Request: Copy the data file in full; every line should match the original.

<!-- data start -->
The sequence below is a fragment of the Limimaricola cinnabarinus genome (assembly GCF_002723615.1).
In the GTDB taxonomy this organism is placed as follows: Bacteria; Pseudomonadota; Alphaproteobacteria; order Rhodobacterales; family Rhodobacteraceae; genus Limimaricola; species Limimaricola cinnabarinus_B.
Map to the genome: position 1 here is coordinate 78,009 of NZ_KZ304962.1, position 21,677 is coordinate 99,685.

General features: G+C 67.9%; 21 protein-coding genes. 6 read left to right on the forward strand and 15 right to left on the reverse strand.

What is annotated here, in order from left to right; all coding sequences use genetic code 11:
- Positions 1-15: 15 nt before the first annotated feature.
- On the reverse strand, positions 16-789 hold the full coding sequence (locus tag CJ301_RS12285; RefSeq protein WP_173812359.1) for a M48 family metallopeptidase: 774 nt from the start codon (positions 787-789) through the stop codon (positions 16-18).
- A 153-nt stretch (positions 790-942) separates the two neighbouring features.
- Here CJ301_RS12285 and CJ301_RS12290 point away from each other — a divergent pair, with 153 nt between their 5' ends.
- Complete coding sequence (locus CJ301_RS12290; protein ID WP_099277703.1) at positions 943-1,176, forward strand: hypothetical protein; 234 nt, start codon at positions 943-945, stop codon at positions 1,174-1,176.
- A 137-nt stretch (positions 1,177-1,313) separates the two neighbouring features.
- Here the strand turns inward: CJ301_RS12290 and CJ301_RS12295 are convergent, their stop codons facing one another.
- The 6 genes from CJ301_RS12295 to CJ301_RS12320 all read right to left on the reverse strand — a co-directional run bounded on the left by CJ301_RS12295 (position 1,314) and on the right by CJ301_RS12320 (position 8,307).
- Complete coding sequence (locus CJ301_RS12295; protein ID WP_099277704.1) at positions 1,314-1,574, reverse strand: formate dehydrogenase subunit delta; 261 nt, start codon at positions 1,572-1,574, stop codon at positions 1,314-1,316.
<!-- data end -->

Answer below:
The sequence below is a fragment of the Limimaricola cinnabarinus genome (assembly GCF_002723615.1).
In the GTDB taxonomy this organism is placed as follows: Bacteria; Pseudomonadota; Alphaproteobacteria; order Rhodobacterales; family Rhodobacteraceae; genus Limimaricola; species Limimaricola cinnabarinus_B.
Map to the genome: position 1 here is coordinate 78,009 of NZ_KZ304962.1, position 21,677 is coordinate 99,685.

General features: G+C 67.9%; 21 protein-coding genes. 6 read left to right on the forward strand and 15 right to left on the reverse strand.

What is annotated here, in order from left to right; all coding sequences use genetic code 11:
- Positions 1-15: 15 nt before the first annotated feature.
- On the reverse strand, positions 16-789 hold the full coding sequence (locus tag CJ301_RS12285; RefSeq protein WP_173812359.1) for a M48 family metallopeptidase: 774 nt from the start codon (positions 787-789) through the stop codon (positions 16-18).
- A 153-nt stretch (positions 790-942) separates the two neighbouring features.
- Here CJ301_RS12285 and CJ301_RS12290 point away from each other — a divergent pair, with 153 nt between their 5' ends.
- Complete coding sequence (locus CJ301_RS12290; protein ID WP_099277703.1) at positions 943-1,176, forward strand: hypothetical protein; 234 nt, start codon at positions 943-945, stop codon at positions 1,174-1,176.
- A 137-nt stretch (positions 1,177-1,313) separates the two neighbouring features.
- Here the strand turns inward: CJ301_RS12290 and CJ301_RS12295 are convergent, their stop codons facing one another.
- The 6 genes from CJ301_RS12295 to CJ301_RS12320 all read right to left on the reverse strand — a co-directional run bounded on the left by CJ301_RS12295 (position 1,314) and on the right by CJ301_RS12320 (position 8,307).
- Complete coding sequence (locus CJ301_RS12295; protein ID WP_099277704.1) at positions 1,314-1,574, reverse strand: formate dehydrogenase subunit delta; 261 nt, start codon at positions 1,572-1,574, stop codon at positions 1,314-1,316.